- According to the manual for Pandora: First Contact, all the ships (6 Sleeper Starships and 1 Generation Ship) sent to colonize the eponymous world were equipped with Alcubierre drives to allow them to accelerate to relativistic speeds. They were still STL, but much faster than a traditionally-propelled ship would be.
- Kett ships in Mass Effect: Andromeda are capable of using their element zero cores to create an Alcubierre effect. This enables long-range travel without needing the large mass relays that form a Portal Network in the original game trilogy, though it's less efficient.
- The Ring Engine of Drive (Dave Kellet) compresses spacetime in front of the ship into a naked singularity to allow the vessel to go FTL. It has a nasty habit of smashing any planet caught in this singularity.
- Orion's Arm has these used on ships built by Archailects, though they can't exceed the speed of light and all but the most advanced put the ship outside the warp bubble, as it takes Sixth Singularity technology to dissolve a warp bubble without annihilating everything inside.
- FutureTimeline.net predicts that humans will be able to build these by 1,000,000 A.D.
- In The Jenkinsverse the "Apparent Linear Velocity" drive is a version of this with the drawbacks removed. Most human civilians just call it warp drive.
- Spoofed on Futurama. The engines on the Planet Express ship don't move the spaceship, but instead move the entire universe around it, and it runs on dark matter to make it possible. (Scientists also increased the speed of light in 2208 in this universe.)
- Steven Universe: Modern gem ships travel faster-than-light by using a gravity drive to warp space-time. This is shown by the ship creating a miniature black hole at a fixed point above itself for use as propulsion — it visibly spaghettifies as it vanishes into the sky.
- Tripping the Rift (as it is also a parody of Star Trek) uses warp drive for FTL travel.
- The Alcubierre Drive is indeed one of the very few methods of faster than light travel that is not purely fantastical and, although only hypothetical at the moment, is still plausible according to the laws of physics.
- On the original Alcubierre proposal: The tricky part is, mathematically this requires a negative energy density, which in turn requires the generation of lots and lots of exotic matter with negative mass: a warp bubble (yes, Alcubierre used this term) large enough for a ship 200 meters across would require ten billion times the mass of the observable universe (though contracting the bubble's perimeter and expanding the volume inside it potentially reduces this to less than three solar masses). There's also various other interesting results, ranging from a possible Hyperspace Lanes implementation to the fact that when a ship decelerates from FTL, the energy release would fry anything ahead of it. Oh, and from the point of view of people going close enough to the speed of light compared to your starting point, you're going backward in time.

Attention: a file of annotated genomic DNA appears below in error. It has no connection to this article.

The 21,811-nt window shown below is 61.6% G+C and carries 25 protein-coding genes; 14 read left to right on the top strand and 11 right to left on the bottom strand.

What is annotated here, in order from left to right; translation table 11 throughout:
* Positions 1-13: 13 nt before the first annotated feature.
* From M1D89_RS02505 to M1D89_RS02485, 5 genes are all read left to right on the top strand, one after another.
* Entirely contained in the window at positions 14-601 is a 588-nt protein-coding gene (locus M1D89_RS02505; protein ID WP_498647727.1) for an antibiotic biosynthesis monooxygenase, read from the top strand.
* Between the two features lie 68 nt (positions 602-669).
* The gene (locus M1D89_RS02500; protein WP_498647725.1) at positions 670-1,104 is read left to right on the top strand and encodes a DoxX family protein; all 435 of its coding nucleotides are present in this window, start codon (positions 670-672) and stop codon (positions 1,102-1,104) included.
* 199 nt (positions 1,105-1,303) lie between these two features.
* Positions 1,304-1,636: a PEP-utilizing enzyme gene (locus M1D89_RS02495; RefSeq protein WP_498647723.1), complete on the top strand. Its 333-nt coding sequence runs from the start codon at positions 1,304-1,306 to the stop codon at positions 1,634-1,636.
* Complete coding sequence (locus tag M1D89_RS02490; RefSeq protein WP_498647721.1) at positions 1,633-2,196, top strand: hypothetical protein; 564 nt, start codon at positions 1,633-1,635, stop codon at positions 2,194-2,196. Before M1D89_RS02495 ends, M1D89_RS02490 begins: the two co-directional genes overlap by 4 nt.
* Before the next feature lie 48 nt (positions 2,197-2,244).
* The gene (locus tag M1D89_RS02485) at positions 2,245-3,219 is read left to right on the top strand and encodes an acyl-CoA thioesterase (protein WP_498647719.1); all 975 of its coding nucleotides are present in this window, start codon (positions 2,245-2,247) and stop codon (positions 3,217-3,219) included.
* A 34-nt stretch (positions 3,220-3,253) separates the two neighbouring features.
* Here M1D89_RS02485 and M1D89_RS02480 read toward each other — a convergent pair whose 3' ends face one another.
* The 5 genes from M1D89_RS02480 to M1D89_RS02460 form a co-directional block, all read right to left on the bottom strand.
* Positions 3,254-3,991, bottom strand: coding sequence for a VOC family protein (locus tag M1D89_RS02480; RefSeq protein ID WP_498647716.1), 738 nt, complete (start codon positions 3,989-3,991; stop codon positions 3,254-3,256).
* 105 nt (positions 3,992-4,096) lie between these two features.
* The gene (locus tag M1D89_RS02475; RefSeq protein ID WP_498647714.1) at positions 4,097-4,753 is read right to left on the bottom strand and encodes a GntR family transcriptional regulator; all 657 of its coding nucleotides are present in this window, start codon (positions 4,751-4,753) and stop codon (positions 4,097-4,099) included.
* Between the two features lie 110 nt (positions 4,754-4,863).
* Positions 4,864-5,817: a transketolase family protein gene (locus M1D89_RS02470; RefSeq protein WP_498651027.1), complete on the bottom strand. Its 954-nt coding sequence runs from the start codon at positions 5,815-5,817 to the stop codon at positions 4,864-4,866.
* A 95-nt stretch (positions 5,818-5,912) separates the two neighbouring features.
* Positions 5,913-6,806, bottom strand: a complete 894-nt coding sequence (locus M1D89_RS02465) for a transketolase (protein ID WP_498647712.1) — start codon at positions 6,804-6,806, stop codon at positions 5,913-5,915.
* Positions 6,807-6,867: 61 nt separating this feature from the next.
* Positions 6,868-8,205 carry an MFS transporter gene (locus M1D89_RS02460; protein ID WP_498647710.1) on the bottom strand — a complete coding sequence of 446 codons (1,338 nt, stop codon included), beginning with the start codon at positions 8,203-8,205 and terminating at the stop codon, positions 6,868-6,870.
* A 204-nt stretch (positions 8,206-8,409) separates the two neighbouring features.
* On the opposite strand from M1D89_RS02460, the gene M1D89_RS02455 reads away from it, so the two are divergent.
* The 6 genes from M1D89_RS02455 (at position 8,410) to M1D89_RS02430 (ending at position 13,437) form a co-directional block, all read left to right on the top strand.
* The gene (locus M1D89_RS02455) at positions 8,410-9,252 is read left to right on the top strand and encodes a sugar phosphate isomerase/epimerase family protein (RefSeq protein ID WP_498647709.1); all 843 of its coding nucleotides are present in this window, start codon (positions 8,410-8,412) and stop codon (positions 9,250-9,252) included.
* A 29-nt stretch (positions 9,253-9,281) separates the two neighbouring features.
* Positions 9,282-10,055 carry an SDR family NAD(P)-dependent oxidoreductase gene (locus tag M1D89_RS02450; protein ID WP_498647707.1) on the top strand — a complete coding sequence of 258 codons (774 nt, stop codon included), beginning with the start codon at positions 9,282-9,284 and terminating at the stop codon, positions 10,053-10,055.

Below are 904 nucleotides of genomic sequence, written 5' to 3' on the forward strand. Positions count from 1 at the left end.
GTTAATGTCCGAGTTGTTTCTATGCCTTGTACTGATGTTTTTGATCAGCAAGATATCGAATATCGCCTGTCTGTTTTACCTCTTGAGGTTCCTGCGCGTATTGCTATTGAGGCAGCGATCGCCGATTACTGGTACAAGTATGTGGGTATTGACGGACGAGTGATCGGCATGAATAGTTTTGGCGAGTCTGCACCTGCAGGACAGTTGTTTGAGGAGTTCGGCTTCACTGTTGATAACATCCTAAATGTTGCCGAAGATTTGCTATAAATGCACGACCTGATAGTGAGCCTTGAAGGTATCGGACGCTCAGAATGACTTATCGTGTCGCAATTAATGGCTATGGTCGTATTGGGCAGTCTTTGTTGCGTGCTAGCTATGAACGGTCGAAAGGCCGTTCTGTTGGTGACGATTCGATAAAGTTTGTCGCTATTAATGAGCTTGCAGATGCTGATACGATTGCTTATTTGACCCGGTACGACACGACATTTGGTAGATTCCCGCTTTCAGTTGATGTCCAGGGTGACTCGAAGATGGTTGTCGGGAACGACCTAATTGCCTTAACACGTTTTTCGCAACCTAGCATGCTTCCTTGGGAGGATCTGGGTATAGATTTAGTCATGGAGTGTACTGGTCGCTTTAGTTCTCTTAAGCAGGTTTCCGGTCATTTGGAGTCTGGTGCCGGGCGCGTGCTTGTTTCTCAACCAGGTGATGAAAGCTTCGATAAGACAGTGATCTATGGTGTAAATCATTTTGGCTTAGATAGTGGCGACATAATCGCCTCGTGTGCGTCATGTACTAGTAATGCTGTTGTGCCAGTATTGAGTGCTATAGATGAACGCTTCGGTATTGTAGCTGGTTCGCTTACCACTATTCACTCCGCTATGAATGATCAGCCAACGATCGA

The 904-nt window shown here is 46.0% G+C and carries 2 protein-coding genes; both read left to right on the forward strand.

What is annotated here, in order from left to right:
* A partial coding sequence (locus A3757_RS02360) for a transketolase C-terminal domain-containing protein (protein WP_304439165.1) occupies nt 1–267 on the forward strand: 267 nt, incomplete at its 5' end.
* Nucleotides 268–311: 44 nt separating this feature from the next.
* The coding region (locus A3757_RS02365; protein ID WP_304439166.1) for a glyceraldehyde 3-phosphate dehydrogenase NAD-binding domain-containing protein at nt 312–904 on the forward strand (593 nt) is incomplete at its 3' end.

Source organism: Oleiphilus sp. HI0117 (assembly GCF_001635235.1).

- Later models: There are several more proposed implementations of the Alcubierre drive that partly eliminate the original's fatal flaws. According to Cleaver and Obousy of Baylor University, the required mass is "merely" one Jupiter, not the whole universe. And if Harold "Sonny" White of NASA is right in his proposal of altering the warp bubble's shape, it's merely hundreds of kilograms,note and the exhaust problem is kinda fixed, too. New research also shows that using toroidal positive energy density may eliminate the need for exotic mass. Exotic mass is also no longer hypothetical, as it has been produced on control lab conditions, though we still do not have a practical way to harness it for space travel.
- Then there is Erik Lenz' paper Breaking the Warp Barrier: Hyper-Fast Solitons in Einstein-Maxwell-Plasma Theory, published in the same journal that published the original Alcubierre Drive paper. Lentz's research allows for the model to work without the need of exotic matter or negative energy and using conventional fuels. The model, although slower at the moment than most warp speeds seen on fiction, is still a little over the speed of light, which is outstanding on its own. It also does not break causality as the solitons (as he calls the warp bubble) would have minimal tidal forces, thus the time dilation would be minimal and backwards time travel would be impossible. To give an example, travel to Alpha Centauri using Lenz maths would take 4 years, considering that Alpha Centauri is at 4.5 light years away. Other more ambitious models would reduce that time a lot, but of course, other models still rely on theoretical stuff that's not quite there yet, whilst Lenz' works with what we already know for a fact exists.
- Also, something rarely use in science fiction is that even if the Alcubierre Drive is impractical for faster than light travel it still can be use for slower than light travel at ridiculous speeds which can have a lot of practical uses from exploring the solar system and nearby systems and space tourism to modify the time inside the bubble doing things like making crops harvest in minutes or frozen a person intact in time until a cure for a decease is found.